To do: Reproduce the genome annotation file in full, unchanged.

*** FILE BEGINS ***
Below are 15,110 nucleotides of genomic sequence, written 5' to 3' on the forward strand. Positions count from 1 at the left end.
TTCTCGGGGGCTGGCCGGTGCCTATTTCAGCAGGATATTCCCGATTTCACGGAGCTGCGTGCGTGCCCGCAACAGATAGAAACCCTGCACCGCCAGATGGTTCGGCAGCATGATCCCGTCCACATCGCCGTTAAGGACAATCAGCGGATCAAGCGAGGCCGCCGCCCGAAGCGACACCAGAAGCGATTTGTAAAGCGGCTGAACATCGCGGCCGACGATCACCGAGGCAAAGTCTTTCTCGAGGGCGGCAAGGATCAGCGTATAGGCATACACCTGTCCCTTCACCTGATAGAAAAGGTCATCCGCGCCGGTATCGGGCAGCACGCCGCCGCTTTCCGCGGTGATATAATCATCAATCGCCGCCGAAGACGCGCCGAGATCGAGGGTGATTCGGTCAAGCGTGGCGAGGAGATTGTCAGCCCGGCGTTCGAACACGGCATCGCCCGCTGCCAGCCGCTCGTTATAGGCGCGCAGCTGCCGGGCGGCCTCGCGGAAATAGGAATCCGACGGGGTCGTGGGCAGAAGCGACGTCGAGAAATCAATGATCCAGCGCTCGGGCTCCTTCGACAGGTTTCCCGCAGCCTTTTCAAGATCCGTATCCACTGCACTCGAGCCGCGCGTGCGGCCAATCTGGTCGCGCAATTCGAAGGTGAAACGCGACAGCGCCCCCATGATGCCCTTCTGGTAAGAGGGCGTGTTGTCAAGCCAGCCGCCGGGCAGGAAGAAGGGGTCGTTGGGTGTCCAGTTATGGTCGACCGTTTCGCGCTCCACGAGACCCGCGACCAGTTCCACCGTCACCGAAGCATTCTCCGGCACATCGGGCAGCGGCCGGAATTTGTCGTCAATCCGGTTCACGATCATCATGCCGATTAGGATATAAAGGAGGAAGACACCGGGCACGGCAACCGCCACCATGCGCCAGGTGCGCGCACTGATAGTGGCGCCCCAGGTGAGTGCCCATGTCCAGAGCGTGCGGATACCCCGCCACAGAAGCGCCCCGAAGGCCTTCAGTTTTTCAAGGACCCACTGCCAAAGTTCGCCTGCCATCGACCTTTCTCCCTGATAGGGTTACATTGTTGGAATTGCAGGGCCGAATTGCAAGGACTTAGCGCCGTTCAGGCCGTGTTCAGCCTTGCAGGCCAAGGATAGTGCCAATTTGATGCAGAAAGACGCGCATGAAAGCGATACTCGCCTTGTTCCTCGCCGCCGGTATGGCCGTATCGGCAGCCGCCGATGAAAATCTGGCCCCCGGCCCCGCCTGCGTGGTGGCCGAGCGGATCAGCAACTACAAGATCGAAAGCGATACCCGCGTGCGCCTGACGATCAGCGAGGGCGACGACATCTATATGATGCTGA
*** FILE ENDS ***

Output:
Below are 15,110 nucleotides of genomic sequence, written 5' to 3' on the forward strand. Positions count from 1 at the left end.
TTCTCGGGGGCTGGCCGGTGCCTATTTCAGCAGGATATTCCCGATTTCACGGAGCTGCGTGCGTGCCCGCAACAGATAGAAACCCTGCACCGCCAGATGGTTCGGCAGCATGATCCCGTCCACATCGCCGTTAAGGACAATCAGCGGATCAAGCGAGGCCGCCGCCCGAAGCGACACCAGAAGCGATTTGTAAAGCGGCTGAACATCGCGGCCGACGATCACCGAGGCAAAGTCTTTCTCGAGGGCGGCAAGGATCAGCGTATAGGCATACACCTGTCCCTTCACCTGATAGAAAAGGTCATCCGCGCCGGTATCGGGCAGCACGCCGCCGCTTTCCGCGGTGATATAATCATCAATCGCCGCCGAAGACGCGCCGAGATCGAGGGTGATTCGGTCAAGCGTGGCGAGGAGATTGTCAGCCCGGCGTTCGAACACGGCATCGCCCGCTGCCAGCCGCTCGTTATAGGCGCGCAGCTGCCGGGCGGCCTCGCGGAAATAGGAATCCGACGGGGTCGTGGGCAGAAGCGACGTCGAGAAATCAATGATCCAGCGCTCGGGCTCCTTCGACAGGTTTCCCGCAGCCTTTTCAAGATCCGTATCCACTGCACTCGAGCCGCGCGTGCGGCCAATCTGGTCGCGCAATTCGAAGGTGAAACGCGACAGCGCCCCCATGATGCCCTTCTGGTAAGAGGGCGTGTTGTCAAGCCAGCCGCCGGGCAGGAAGAAGGGGTCGTTGGGTGTCCAGTTATGGTCGACCGTTTCGCGCTCCACGAGACCCGCGACCAGTTCCACCGTCACCGAAGCATTCTCCGGCACATCGGGCAGCGGCCGGAATTTGTCGTCAATCCGGTTCACGATCATCATGCCGATTAGGATATAAAGGAGGAAGACACCGGGCACGGCAACCGCCACCATGCGCCAGGTGCGCGCACTGATAGTGGCGCCCCAGGTGAGTGCCCATGTCCAGAGCGTGCGGATACCCCGCCACAGAAGCGCCCCGAAGGCCTTCAGTTTTTCAAGGACCCACTGCCAAAGTTCGCCTGCCATCGACCTTTCTCCCTGATAGGGTTACATTGTTGGAATTGCAGGGCCGAATTGCAAGGACTTAGCGCCGTTCAGGCCGTGTTCAGCCTTGCAGGCCAAGGATAGTGCCAATTTGATGCAGAAAGACGCGCATGAAAGCGATACTCGCCTTGTTCCTCGCCGCCGGTATGGCCGTATCGGCAGCCGCCGATGAAAATCTGGCCCCCGGCCCCGCCTGCGTGGTGGCCGAGCGGATCAGCAACTACAAGATCGAAAGCGATACCCGCGTGCGCCTGACGATCAGCGAGGGCGACGACATCTATATGATGCTGA